Sunday, June 22, 2014

McCormick Field, Asheville NC

Basic Information
Team: Asheville Tourists (South Atlantic League)
Game: 6/8 and 6/9/2014-Tourists vs Kannapolis Intimidators
Team Website: www.theashevilletourists.com
Ticket Information: (828) 258-0428 or www.theashevilletourists.com
Tourism Information: (828) 258-6101 or www.exploreasheville.com
Online Broadcasts: WRES-FM 100.7 www.wresfm.com
Local Newspaper: Asheville Citizen Times www.citizen-times.com

Team History: While minor league baseball has been played in the beautiful Blue Ridge mountains since the end of the nineteenth century, the current franchise known as the Asheville Tourists came to be in 1976. The Asheville Orioles moved to Charlotte after the 1975 season, but McCormick Field would not be empty for long, as an expansion team in the Western Carolinas League (now known as the South Atlantic League) was awarded to Asheville in time for the 1976 season. The current franchise has won two league championships, in 1984 and in 2012.

Affiliation: The Tourists have been the "high-A" affiliate of the Colorado Rockies since 1994, making it one of the longest current affiliations in minor league baseball.

Seating Capacity: McCormick Field has a seating capacity of 4,000.

Other Tenants: McCormick Field is also the home of the University of North Carolina-Asheville men's baseball team.

How About That Name (And Some History): Named after Dr. Lewis McCormick, a local resident, McCormick Field was built in 1924. At ninety years of age, the home of the Tourists one of the oldest minor league ballparks still in use today. Lights were added in 1930, and after 1991, the largely wooden ballpark was rebuilt in concrete, as the original facility developed severe leaks. One of McCofrmick Field's "trademarks" is it's short right field distance. In order to combat the short 300 foot home run distance, a new 38 foot high wall was erected in right and right center field.

On The Town: With a population of 84,000, Asheville is the largest city in western North Carolina, and the 11th largest city in the state. Asheville is located in the western third of the state, approximately 2 1/2 hours from the Charlotte and four hours from the state capital of Raleigh.
The first European to come to what is now known as Asheville was Spanish explorer Hernando de Soto. In 1540, de Soto's party made their way to western North Carolina, and came across the Cherokee nation, who had lived in the area for centuries. Unfortunately, the meeting would have long-lasting effects, as the Spanish brought diseases to the aboriginals which they had no resistance to. This seriously depleted the local population.

In 1784, Samuel Davidson received a "soldiers land grant" and built a cabin at the banks of a creek near what is present-day Asheville. Soon after, Davidson was killed by a Cherokee hunting party, and his family sought refuge at a large fort nearby. After making a safe return, other members of Davidson's family made a punitive expedition against the Cherokee who killed Samuel. After the expedition, members of Davidson's family returned to the area and built a settlement. In 1797, the settlement, now with a population of a thousand, incorporated. The settlement, originally called Morristown, as renamed Asheville, after state governor Samuel Ashe.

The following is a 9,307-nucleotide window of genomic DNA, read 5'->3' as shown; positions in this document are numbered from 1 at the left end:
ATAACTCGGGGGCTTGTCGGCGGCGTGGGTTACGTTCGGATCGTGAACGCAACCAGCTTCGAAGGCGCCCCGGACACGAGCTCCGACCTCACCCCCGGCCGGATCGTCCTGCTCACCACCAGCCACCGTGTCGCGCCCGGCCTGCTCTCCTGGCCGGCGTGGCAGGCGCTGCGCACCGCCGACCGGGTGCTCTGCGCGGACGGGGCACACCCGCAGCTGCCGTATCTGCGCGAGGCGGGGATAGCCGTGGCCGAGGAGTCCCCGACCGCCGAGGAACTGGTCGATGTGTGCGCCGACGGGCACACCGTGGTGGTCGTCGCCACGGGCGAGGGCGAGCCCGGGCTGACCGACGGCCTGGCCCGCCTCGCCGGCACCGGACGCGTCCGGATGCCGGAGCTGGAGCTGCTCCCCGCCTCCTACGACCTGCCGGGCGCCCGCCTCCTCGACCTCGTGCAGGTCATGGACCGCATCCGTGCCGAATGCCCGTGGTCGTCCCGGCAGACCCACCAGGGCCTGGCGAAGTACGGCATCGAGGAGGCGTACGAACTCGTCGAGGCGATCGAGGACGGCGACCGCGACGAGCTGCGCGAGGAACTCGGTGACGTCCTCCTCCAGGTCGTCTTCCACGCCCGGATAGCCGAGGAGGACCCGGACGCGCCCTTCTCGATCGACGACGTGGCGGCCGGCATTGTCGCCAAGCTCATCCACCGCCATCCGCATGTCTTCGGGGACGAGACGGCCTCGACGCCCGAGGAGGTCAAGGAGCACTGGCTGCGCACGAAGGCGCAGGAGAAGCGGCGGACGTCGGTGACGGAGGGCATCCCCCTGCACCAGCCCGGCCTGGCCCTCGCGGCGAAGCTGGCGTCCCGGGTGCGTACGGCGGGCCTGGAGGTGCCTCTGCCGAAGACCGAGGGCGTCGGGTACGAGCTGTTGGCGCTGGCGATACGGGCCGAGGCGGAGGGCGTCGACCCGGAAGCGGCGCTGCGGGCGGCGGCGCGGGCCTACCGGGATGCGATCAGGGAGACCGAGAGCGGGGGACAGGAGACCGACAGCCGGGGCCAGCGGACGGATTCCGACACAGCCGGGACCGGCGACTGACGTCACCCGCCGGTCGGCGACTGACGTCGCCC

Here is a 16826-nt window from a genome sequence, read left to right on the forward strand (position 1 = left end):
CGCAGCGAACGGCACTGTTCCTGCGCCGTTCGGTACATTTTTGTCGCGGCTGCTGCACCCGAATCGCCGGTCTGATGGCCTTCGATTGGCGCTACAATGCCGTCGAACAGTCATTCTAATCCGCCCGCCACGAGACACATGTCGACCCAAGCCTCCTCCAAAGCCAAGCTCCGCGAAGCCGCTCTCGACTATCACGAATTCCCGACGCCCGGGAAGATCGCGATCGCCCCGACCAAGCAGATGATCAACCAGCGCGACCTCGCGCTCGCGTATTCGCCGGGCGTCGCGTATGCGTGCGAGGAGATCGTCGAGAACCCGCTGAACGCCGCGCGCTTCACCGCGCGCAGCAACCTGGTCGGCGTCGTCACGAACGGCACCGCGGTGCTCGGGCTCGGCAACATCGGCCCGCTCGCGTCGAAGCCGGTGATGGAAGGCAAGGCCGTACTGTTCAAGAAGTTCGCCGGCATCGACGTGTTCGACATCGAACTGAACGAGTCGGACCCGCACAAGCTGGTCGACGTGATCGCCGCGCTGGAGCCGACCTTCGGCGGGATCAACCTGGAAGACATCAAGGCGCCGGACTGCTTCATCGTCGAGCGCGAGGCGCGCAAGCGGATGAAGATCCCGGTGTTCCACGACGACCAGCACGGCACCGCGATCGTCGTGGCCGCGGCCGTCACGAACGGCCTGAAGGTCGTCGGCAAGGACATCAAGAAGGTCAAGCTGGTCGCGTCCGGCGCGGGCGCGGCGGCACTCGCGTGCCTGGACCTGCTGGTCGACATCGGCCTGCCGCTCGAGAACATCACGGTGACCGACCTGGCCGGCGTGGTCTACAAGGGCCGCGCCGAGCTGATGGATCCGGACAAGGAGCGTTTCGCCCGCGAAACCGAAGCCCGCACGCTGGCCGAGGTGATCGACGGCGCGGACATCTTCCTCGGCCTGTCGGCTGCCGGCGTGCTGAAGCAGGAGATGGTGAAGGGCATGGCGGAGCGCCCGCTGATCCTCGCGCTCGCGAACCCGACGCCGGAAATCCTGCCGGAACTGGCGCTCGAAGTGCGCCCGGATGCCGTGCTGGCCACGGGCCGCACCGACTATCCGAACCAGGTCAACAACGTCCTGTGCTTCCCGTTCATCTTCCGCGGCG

Famous Asheville natives include soul singer Roberta Flack, author Thomas Wolfe, and MLB umpire "Country" Joe West.

Major Airports: Although the city is serviced by Asheville Regional Airport, the nearest "major" airport is located in Charlotte.
What To Do Before The Game: If you're in the area, a visit to the Biltmore Estate is an absolute must. The Biltmore is the largest privately-owned house in the US, measuring almost 180,000 square feet. The estate took almost seven years to build, starting in 1889 and finishing in 1895. It was the home of the famous Vanderbilt family and was opened as a tourist attraction in 1930 while the family still lived in the mansion.

Where To Eat Before The Game: There really isn't much in the immediate area of the stadium, so I would check with your lodging choice or on the city's visitors information website.

Where To Stay: On this trip, we stayed at the Red Roof in Asheville, which is located approximately ten minutes from McCormick Field. This location is right near the interstate, and is close to several restaurants. For more information, call (800) THE ROOF, or visit www.redroof.com.
Tickets: Tourists tickets are priced as follows $25.00 (dugout suites), $15.00 (press row),  $10.50 (box seats), $7.50 (general admission). Note that there is a $1.00 additional charge for tickets purchased on game day.

Getting In: The main entrance is near the right field foul pole, and is up a hill from street level. However, if you time it right, you might be able to hitch a ride up to the ballpark from the nice gentleman who drive's the team's golf cart.

Parking: Parking is at a premium in the immediate area of the ballpark. There are two small lots, one which is reserved for season ticket holders, and the other is open for general parking. The general parking lot costs $5.00 to use, is supplanted by some street parking.

The Good Seats: With a capacity of four thousand seats, McCormick Field is intimate, with all of the seats near the action. The first five rows are flip-up plastic seats and the upper ten rows are aluminum bleachers with backs. About half of the upper level is under cover.